IMG_8812A few late hours later I have welded the hangers and installed the shackles, fitted the springs and are now fitting the custom made axle.

IMG_8813Axle on, electric brake hub on.

IMG_8814Getting excited!  (i am only dry fitting the bearings tonight as I need to borrow a bearing grease packer off a friend tomorrow

IMG_8834Prepared earlier, was a new set of Cooper ST-Maxx.’s 33″ on 17″ steel rims.

IMG_8819Wheel on, mudguard just sitting in there at this stage. Its looking pretty good, so far the dimensions are matching the sketch. Almost ready to make the draw bar and flip it over.

IMG_8829Draw bar on. Making it quite long as its easier to reverse, able to jack-knife for turning around on tight 4WD tracks and also my to point under my ute is a fair way under the tray.

IMG_8835On its wheels. Tail gate done!.

IMG_8837There it is, the rolling chassis.

IMG_8836Looking at how the height came together i think its a bit high, from here I will take the axle out again and put it on top of the leaf springs which will lower it about 130mm.

IMG_8955There thats better. see how the wheel is more inside the mudguard now. Also checking to make sure the pelican cases fit.

IMG_9137Mudguards painted, now to fit the gal sheet metal.

IMG_9138Im going to use a 2mm gal sheet for the bottom and 1.5mm for the sides to reduce the weight a bit.

IMG_9149Sheet metal done.  It has been stitch welded on so there is no rivets or screws then every seam and join i have used a flexible sickaflex 11FC to keep the edges from collecting dirt and water and rusting out. Its will be painted over later on.


So,  I have missed taking a few photos of wiring the lights and finishing painting etc but she’s finished now.

As you can see in the pics below, its great all rounder, versatile solid trailer great for any purpose. Unbreakable and rustproof. With electric brakes and heavy duty 4wd suspension its a pleasure to tow and forget its even there sometimes.



Next up is to mount the slide on camper on top and see how she goes.

Here’s a few photos of my slide on camper mounted on the trailer. These two pair up perfectly and giving me ultimate versatility to either tow it and leave the ute tray empty, put the camper on my ute for a bit more remote travelling or just using the box trailer as a good all-rounder and leave the camper on its legs.

2015-10-10 12.17.16_result

2015-10-10 12.52.26_result

2015-09-30 07.32.57_result

2015-11-08 13.22.03_result

2015-10-07 12.14.25_result

2015-11-08 13.36.03_result


Thanks for reading and stay tuned for more interesting projects to come!.

Next up:  Turning that trailer into the ultimate off road camper!!

If you want to see the slide on camper build.  See it here!

Lean-to Campers Hideaway

Camping is great fun all year around. By the ocean/beach is nice during summer and just as good in the bush throughout winter.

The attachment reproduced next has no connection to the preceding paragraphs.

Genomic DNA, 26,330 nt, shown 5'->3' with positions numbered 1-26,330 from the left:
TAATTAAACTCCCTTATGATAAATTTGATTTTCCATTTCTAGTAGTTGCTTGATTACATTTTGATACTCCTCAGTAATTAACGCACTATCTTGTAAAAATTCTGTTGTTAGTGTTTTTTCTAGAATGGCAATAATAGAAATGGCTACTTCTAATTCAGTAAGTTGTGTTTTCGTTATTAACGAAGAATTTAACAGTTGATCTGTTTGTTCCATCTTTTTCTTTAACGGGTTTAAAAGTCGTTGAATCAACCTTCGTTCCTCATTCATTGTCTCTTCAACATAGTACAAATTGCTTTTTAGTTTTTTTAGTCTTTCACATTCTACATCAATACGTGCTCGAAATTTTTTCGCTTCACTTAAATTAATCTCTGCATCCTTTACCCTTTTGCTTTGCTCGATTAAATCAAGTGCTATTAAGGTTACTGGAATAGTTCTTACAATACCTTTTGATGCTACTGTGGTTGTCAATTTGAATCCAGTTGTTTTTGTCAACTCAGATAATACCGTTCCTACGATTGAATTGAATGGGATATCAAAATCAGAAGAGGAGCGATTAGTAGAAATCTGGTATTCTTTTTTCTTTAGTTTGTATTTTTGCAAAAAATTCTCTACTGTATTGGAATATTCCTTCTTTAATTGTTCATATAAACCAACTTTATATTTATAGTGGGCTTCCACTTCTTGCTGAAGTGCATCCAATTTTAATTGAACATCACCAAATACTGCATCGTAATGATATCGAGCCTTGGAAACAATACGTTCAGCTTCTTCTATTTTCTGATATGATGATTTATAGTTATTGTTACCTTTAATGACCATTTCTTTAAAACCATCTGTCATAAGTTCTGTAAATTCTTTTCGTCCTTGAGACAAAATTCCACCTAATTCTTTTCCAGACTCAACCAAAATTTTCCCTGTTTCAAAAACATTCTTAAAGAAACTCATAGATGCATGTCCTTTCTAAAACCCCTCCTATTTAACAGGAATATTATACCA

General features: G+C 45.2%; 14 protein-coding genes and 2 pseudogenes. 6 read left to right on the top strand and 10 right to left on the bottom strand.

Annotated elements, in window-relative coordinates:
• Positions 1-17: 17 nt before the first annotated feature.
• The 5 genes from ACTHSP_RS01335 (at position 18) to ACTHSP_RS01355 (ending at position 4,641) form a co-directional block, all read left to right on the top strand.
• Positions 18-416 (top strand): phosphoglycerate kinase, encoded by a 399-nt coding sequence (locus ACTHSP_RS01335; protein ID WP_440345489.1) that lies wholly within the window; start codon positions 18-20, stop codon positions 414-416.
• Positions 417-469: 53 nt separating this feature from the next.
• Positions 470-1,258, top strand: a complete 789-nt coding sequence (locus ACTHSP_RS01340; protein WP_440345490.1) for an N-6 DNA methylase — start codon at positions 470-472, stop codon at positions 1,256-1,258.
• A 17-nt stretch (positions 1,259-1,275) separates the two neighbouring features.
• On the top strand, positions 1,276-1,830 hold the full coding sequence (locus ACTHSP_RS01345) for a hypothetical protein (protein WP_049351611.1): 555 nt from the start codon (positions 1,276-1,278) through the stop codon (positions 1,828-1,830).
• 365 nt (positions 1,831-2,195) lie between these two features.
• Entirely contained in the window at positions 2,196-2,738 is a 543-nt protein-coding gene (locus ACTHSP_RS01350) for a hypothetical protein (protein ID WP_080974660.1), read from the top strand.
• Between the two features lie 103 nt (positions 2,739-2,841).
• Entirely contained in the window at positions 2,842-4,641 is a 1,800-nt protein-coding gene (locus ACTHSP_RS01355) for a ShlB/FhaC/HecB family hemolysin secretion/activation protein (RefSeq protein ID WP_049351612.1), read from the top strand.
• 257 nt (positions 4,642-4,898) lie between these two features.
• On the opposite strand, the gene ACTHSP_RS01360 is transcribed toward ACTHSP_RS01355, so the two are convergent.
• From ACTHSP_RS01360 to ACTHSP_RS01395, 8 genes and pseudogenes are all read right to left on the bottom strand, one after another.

This post is about a little place in the woods me and my mate like to visit in the colder months, get away, turn our phones off and enjoy cooking dinner over the fire and a few cold beers.

Since we visit this area often we decided one weekend to build a little lean-to out of mostly natural resources. This is our story.

IMG_0656With breakfast cooking over the fire we chose this location. Its quite flat, accessible by 4WD, bush/trees not too thick and a semi-running stream nearby.




IMG_0661From locally sourced trees, we scoured the property for the straightest ones we could find.

IMG_0660This spot looks good.



IMG_0662Took us all day in the  trusty truck to find enough for the job.

IMG_0663Starting with these two forked pieces just to give a bit of room inside and to keep the lengths off the ground.



IMG_0666Getting there.

IMG_0667So she’s starting to take shape now and the sun is starting to set.


IMG_0670Here we attached a tarp to the roof for rain purposes.

IMG_0673With a little gutter set up at the back using a log and a bucket for catchment.

IMG_0723All in a days work. Time to light the fire and crack a cold one.



Hope you enjoyed the read, Please show your support and write a comment below and subscribe for future projects.,


Slide on Camper




I have a passion for camping and love camping projects.  I have decided to build a slide on camper for my 4wd ute.

Made all from aluminium to keep it light, when it’s completed it’s going to have a pop up double bed  up top, canvas wrap around side awning, full kitchen with gas stove, gas hot water with water storage, triple gel batteries with solar to name a few.  I have until Anzac Day 2015 to finish it so here we go!

I hope you enjoy the read and don’t forget to subscribe by pressing the follow button at the bottom right of this page!





Slide on Camper 150714Here is my design drawings I drew on Google Sketchup. Nothing is actually built from these drawings it more of a concept to see what fits where and if its going to work.

From here i  will have to draw it again in AutoCAD with accurate dimensions and cross-sections for each piece i need to make. More on that later.


Slide on Camper Frame only 180714This is the skeletal frame. The chassis to what defines the shape and everything is going to be bolted to. Here goes….


Skeletal FrameFabricating the skeletal frame to the dimensions in the pic above.



IMG_4979Folding some of the sheet metal external panels.


photo 2


photo 3Attaching the external sheet metal panels

IMG_5072Not a very good pic but here I am installing the floor panel.

photo 7Installing the new MSA Drop fridge slide. Had to make a 50mm rising spacer so it can open over the lip of the door way.

photo 8Expensive piece of gear but well worth it. Drops the fridge down about 350mm so its easy to access.

photo 9Another ute load of folded pieces including the stairs!

photo 11Installing the stairs and stair stringers before the back wall panel goes on.

photo 12Just a progress shot.

photo 13Working out where and how to mount the gas hot water heater.

photo 14Hot water heater mounted, stairs and back wall completed.

photo 15Front wall  and skin also done.